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I am currently trying to increase the amount of aluminum fabrication business and think that I should consider the possibility of producing welding procedures and qualifying my welders for aluminum. Is there a welding code like AWS D1.1 that can be used for aluminum? If so can I transfer my D1.1 procedures and performance qualifications from steel to aluminum?
First, before I answer your questions, I would like to say that I think you are extremely sensible to have considered welding procedures and welder performance qualifications for the various types of welding work in which you are engaged. In general terms, working with a welding code or standard designed for any material, in my opinion, has merit.
I have to believe that the use of welding codes and standards are an opportunity for the welding fabricator to control quality and improve the reliability of their product. If we consider the move by more manufacturing organizations toward the implementation of quality management systems, such as ISO 9000, and the requirement of such systems for process control, we must consider welding as a special process and, consequently, its formal control. Welding codes and standards can be used by the welding fabricator to assist with the development of their process control system. If we examine the major elements of process control, as specified by such standards for quality systems, we will recognize those same elements as being addressed within most welding codes or standards. The first requirement for process control is to have documented procedures defining the manner of production. For welding aluminum, this is the welding procedure specification (WPS). The second requirement is criteria for workmanship, which shall be stipulated in the clearest practical manner. For welding aluminum, this may be the code or standard quality acceptance criteria.
The third requirement is qualification of personnel. For welding aluminum, this is addressed by the code or standard welder performance qualification test. In adopting a welding code or standard, we can acquire these three main elements of a welding control system, along with the reassurance that our fabricated product has been manufactured in accordance with a nationally recognized standard, which may be invaluable if we should ever have to defend the integrity of our welded product.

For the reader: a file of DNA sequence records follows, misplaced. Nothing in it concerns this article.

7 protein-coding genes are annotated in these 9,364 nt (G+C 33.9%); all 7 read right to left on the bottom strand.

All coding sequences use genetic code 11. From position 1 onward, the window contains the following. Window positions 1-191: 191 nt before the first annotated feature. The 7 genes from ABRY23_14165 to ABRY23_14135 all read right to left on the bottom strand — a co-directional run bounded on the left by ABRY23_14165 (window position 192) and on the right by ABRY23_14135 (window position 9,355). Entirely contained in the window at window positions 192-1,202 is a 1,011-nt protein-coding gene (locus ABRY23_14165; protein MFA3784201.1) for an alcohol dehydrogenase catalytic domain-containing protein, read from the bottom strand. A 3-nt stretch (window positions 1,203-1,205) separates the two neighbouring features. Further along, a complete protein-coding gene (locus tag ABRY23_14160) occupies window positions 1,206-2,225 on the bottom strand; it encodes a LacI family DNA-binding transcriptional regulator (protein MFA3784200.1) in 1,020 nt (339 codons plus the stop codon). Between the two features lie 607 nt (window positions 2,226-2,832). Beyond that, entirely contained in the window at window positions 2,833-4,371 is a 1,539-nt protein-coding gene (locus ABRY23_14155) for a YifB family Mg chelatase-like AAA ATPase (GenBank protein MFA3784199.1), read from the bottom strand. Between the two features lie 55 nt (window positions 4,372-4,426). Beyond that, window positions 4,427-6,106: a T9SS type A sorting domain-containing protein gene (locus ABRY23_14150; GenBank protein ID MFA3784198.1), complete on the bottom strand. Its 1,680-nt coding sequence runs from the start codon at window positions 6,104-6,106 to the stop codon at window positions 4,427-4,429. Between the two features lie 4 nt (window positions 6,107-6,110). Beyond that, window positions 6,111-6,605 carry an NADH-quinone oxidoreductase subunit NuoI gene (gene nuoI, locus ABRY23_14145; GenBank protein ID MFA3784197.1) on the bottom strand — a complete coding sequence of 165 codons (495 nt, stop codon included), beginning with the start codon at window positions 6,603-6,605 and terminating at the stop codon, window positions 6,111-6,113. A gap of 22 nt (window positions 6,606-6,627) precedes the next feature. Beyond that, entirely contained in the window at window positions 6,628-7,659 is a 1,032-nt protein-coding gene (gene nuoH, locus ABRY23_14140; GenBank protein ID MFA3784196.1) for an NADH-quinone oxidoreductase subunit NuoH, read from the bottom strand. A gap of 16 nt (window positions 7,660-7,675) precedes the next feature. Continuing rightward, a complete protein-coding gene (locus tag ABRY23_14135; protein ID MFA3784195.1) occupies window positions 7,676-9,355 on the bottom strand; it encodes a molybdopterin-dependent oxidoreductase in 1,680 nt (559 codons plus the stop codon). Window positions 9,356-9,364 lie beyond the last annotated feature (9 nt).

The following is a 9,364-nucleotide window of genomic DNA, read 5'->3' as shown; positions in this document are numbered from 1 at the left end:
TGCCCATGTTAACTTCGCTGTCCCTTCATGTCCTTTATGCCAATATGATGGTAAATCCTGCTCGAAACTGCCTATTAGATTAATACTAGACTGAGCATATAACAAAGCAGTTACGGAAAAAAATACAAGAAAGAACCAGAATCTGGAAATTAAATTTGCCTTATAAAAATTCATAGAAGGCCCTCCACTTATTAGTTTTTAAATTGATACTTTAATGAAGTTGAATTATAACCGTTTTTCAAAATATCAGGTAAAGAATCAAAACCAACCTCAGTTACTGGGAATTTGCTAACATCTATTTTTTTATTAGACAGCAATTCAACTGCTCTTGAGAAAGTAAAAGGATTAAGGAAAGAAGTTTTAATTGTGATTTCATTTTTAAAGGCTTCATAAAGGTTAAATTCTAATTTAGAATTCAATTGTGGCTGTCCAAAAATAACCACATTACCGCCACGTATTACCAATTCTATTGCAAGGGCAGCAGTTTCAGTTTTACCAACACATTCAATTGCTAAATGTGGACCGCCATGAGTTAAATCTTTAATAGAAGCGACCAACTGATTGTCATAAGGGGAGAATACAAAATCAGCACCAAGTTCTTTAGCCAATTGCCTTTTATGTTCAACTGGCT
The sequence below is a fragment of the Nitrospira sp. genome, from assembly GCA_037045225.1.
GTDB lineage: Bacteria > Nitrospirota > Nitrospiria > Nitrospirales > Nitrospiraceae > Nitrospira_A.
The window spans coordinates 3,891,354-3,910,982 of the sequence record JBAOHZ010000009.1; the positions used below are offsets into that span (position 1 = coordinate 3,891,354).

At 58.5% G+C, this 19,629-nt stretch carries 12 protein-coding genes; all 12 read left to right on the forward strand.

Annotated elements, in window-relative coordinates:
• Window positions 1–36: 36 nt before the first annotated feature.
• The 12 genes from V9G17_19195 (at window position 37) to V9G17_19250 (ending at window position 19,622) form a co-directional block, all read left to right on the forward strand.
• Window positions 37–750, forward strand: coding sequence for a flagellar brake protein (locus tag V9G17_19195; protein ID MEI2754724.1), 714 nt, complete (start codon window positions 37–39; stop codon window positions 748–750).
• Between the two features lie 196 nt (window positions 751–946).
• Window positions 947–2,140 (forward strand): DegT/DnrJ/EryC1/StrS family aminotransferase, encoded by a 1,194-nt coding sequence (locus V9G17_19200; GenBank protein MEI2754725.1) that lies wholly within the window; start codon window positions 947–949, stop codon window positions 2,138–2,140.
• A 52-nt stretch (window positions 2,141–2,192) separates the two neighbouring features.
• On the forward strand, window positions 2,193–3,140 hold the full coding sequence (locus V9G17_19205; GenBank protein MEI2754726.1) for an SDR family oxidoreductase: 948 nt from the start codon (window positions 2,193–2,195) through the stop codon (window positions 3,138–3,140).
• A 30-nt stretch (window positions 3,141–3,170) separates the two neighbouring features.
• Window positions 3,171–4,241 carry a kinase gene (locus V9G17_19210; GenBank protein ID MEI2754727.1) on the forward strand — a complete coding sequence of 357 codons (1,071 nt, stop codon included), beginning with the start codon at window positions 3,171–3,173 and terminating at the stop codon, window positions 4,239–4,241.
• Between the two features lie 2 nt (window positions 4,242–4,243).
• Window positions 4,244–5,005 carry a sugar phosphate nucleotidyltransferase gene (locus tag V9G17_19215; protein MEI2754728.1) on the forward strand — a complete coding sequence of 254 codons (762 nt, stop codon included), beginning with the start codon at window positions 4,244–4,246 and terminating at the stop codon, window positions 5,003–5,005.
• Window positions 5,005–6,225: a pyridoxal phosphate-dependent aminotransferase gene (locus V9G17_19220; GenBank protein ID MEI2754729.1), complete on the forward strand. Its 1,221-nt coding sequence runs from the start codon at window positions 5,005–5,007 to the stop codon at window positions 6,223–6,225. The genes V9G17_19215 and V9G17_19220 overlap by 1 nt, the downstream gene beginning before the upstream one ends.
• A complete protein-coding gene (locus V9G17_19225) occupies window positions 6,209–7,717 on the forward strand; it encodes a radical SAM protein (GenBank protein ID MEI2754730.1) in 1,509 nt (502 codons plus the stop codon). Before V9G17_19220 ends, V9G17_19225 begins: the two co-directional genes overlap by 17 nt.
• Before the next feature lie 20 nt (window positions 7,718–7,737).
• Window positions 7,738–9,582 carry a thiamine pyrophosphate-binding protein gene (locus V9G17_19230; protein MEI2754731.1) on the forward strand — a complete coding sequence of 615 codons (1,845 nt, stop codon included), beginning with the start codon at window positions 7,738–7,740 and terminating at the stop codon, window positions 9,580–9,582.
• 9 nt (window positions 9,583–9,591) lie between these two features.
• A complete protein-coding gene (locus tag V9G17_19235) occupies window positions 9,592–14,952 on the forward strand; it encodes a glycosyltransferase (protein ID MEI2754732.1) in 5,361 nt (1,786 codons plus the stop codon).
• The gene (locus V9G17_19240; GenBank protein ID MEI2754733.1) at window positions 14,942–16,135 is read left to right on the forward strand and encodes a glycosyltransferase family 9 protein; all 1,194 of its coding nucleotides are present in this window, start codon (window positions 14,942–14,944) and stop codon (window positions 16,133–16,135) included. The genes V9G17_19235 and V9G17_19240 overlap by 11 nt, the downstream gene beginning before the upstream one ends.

The welding code for aluminum structures is AWS D1.2 Structural Welding Code – Aluminum. In many ways this code is similar to the AWS D1.1 document. However, the similarity of D1.2 to D1.1 is only in format, which has been chosen to match D1.1 for its simplicity of use, particularly for personnel who employ both of these codes in practice. Because of the totally different characteristics of steel and aluminum relating to their metallurgical structure and related reactions during welding, method of welding, design criteria, and inspection and testing requirements, these two codes are completely independent.
Some background on the aluminum code, AWS has been developing codes for the welding of various steel structures since 1928. In the early 1970s, the need for developing a code for the structural welding of aluminum was recognized. Because of the interest of both The Aluminum Association and AWS, it was decided to begin in the mid-70s, the task of developing a structural welding code for aluminum. Initially, a task force from The Aluminum Association undertook the effort. In 1979, this task force became a subcommittee of the AWS Structural Welding Committee, and the D1.2 Structural Welding Code – Aluminum resulted from the continued activity of that subcommittee.